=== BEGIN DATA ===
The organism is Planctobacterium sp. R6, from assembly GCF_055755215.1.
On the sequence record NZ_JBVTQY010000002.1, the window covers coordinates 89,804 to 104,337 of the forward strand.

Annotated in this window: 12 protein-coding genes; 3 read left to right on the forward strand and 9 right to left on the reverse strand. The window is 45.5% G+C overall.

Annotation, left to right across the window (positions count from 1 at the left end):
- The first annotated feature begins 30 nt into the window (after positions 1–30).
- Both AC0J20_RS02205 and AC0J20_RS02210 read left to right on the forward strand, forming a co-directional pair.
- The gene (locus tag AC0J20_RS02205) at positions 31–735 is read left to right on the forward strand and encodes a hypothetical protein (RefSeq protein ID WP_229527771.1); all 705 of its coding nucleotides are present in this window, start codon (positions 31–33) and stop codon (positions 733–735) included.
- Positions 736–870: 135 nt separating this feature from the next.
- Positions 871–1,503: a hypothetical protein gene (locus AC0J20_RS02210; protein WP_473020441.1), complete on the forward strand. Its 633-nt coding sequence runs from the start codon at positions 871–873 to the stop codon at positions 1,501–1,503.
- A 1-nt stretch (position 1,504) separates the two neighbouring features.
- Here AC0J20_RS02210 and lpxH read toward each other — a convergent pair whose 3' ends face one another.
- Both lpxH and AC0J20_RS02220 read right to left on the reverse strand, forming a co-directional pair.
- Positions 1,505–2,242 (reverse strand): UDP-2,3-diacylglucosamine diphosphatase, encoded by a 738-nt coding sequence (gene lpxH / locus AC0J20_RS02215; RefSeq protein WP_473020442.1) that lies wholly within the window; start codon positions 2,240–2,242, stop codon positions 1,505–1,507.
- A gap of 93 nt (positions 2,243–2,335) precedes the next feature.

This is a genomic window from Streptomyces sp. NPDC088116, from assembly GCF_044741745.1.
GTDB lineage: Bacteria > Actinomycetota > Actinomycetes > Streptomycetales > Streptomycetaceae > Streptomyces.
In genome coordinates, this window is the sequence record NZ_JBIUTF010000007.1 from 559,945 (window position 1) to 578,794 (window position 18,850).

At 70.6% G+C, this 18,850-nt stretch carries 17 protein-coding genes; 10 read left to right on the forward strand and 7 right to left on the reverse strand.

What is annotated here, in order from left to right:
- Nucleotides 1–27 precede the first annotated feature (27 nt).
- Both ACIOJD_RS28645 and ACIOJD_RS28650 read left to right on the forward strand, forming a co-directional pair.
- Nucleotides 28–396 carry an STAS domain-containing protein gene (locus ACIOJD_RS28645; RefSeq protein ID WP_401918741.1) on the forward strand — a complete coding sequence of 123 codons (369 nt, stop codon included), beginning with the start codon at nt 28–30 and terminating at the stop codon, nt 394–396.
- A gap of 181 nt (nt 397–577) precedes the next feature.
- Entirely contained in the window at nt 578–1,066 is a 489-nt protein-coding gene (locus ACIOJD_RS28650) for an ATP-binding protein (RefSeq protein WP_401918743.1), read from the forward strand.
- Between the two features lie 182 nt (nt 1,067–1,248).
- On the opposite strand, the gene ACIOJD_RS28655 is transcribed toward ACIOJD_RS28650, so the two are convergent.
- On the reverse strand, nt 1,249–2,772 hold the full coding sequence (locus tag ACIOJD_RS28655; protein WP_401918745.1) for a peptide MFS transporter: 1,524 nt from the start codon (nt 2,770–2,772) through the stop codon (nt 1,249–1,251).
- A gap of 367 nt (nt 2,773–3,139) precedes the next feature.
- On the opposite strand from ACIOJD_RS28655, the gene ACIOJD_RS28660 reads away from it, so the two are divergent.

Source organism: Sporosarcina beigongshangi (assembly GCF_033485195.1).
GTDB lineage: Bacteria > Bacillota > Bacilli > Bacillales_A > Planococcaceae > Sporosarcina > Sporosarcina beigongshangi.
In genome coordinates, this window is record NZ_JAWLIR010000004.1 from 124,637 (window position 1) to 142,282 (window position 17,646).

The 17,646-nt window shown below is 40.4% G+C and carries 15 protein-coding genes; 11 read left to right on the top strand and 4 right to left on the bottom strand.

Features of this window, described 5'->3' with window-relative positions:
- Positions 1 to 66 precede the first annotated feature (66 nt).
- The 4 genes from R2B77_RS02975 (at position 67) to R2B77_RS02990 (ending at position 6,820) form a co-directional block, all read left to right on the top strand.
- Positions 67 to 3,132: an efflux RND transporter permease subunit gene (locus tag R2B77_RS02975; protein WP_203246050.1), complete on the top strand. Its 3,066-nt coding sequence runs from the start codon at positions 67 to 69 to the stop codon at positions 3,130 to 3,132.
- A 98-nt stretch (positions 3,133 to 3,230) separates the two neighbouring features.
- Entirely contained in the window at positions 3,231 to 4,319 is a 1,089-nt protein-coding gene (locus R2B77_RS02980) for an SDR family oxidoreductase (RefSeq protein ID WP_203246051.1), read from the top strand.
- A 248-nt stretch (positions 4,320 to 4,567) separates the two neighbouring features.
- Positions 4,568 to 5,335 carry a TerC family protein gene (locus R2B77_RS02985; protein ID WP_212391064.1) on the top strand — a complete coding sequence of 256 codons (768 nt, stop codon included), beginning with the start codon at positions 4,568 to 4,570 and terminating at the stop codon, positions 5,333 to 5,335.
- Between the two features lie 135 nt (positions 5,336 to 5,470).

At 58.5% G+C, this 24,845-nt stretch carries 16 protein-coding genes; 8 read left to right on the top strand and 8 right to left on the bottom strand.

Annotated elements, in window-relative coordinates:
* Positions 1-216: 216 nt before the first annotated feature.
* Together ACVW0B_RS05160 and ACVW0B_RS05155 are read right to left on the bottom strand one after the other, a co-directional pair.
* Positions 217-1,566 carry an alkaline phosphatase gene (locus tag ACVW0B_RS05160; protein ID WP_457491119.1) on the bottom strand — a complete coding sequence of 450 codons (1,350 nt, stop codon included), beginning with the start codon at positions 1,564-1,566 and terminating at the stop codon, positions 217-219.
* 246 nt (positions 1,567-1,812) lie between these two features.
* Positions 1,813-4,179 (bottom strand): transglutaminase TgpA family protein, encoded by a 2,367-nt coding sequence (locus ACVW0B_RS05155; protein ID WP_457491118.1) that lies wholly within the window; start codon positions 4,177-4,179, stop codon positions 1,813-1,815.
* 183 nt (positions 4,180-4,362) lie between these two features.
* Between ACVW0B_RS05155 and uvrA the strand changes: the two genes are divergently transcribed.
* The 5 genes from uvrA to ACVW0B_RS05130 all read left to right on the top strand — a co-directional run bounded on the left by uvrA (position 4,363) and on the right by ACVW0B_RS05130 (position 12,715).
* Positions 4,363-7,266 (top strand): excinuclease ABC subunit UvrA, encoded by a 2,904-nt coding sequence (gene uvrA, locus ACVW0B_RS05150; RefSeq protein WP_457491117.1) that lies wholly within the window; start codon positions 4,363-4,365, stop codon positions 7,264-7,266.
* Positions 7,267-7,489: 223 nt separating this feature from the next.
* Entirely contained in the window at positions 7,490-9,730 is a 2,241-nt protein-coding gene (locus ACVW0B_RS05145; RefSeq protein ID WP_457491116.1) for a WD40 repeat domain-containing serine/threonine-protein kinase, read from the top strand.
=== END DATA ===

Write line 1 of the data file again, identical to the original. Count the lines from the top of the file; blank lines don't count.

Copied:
The organism is Planctobacterium sp. R6, from assembly GCF_055755215.1.